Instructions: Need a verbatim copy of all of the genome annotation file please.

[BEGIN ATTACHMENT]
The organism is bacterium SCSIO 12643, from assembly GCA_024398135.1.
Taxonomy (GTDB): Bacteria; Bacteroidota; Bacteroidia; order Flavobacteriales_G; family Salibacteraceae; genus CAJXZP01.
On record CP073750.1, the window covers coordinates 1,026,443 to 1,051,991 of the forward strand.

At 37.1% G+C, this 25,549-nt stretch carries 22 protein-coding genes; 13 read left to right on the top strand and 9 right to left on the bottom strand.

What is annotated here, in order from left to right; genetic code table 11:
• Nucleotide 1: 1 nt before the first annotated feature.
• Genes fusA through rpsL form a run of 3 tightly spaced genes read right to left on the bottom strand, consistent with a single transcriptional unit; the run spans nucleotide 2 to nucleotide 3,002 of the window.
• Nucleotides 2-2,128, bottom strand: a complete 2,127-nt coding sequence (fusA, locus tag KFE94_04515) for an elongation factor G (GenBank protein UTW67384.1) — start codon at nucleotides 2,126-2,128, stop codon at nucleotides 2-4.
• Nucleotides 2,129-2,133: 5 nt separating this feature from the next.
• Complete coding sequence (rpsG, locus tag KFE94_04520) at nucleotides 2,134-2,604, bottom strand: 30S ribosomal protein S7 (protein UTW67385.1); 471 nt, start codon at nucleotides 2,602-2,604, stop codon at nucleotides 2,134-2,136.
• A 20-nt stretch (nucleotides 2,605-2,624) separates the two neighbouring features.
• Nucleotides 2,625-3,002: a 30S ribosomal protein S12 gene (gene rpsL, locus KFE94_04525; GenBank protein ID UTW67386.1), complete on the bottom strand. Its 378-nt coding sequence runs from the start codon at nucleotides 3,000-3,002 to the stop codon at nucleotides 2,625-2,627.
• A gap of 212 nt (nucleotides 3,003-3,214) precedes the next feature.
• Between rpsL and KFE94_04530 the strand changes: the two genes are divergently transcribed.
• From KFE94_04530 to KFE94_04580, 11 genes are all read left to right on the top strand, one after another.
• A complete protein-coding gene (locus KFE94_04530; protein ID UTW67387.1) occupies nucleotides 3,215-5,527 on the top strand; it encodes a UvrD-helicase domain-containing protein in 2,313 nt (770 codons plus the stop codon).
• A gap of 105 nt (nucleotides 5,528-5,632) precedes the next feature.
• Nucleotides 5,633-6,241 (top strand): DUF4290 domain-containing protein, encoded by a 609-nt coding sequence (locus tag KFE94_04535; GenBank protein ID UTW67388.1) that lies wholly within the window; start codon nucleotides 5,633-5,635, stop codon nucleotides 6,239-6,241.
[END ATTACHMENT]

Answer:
The organism is bacterium SCSIO 12643, from assembly GCA_024398135.1.
Taxonomy (GTDB): Bacteria; Bacteroidota; Bacteroidia; order Flavobacteriales_G; family Salibacteraceae; genus CAJXZP01.
On record CP073750.1, the window covers coordinates 1,026,443 to 1,051,991 of the forward strand.

At 37.1% G+C, this 25,549-nt stretch carries 22 protein-coding genes; 13 read left to right on the top strand and 9 right to left on the bottom strand.

What is annotated here, in order from left to right; genetic code table 11:
• Nucleotide 1: 1 nt before the first annotated feature.
• Genes fusA through rpsL form a run of 3 tightly spaced genes read right to left on the bottom strand, consistent with a single transcriptional unit; the run spans nucleotide 2 to nucleotide 3,002 of the window.
• Nucleotides 2-2,128, bottom strand: a complete 2,127-nt coding sequence (fusA, locus tag KFE94_04515) for an elongation factor G (GenBank protein UTW67384.1) — start codon at nucleotides 2,126-2,128, stop codon at nucleotides 2-4.
• Nucleotides 2,129-2,133: 5 nt separating this feature from the next.
• Complete coding sequence (rpsG, locus tag KFE94_04520) at nucleotides 2,134-2,604, bottom strand: 30S ribosomal protein S7 (protein UTW67385.1); 471 nt, start codon at nucleotides 2,602-2,604, stop codon at nucleotides 2,134-2,136.
• A 20-nt stretch (nucleotides 2,605-2,624) separates the two neighbouring features.
• Nucleotides 2,625-3,002: a 30S ribosomal protein S12 gene (gene rpsL, locus KFE94_04525; GenBank protein ID UTW67386.1), complete on the bottom strand. Its 378-nt coding sequence runs from the start codon at nucleotides 3,000-3,002 to the stop codon at nucleotides 2,625-2,627.
• A gap of 212 nt (nucleotides 3,003-3,214) precedes the next feature.
• Between rpsL and KFE94_04530 the strand changes: the two genes are divergently transcribed.
• From KFE94_04530 to KFE94_04580, 11 genes are all read left to right on the top strand, one after another.
• A complete protein-coding gene (locus KFE94_04530; protein ID UTW67387.1) occupies nucleotides 3,215-5,527 on the top strand; it encodes a UvrD-helicase domain-containing protein in 2,313 nt (770 codons plus the stop codon).
• A gap of 105 nt (nucleotides 5,528-5,632) precedes the next feature.
• Nucleotides 5,633-6,241 (top strand): DUF4290 domain-containing protein, encoded by a 609-nt coding sequence (locus tag KFE94_04535; GenBank protein ID UTW67388.1) that lies wholly within the window; start codon nucleotides 5,633-5,635, stop codon nucleotides 6,239-6,241.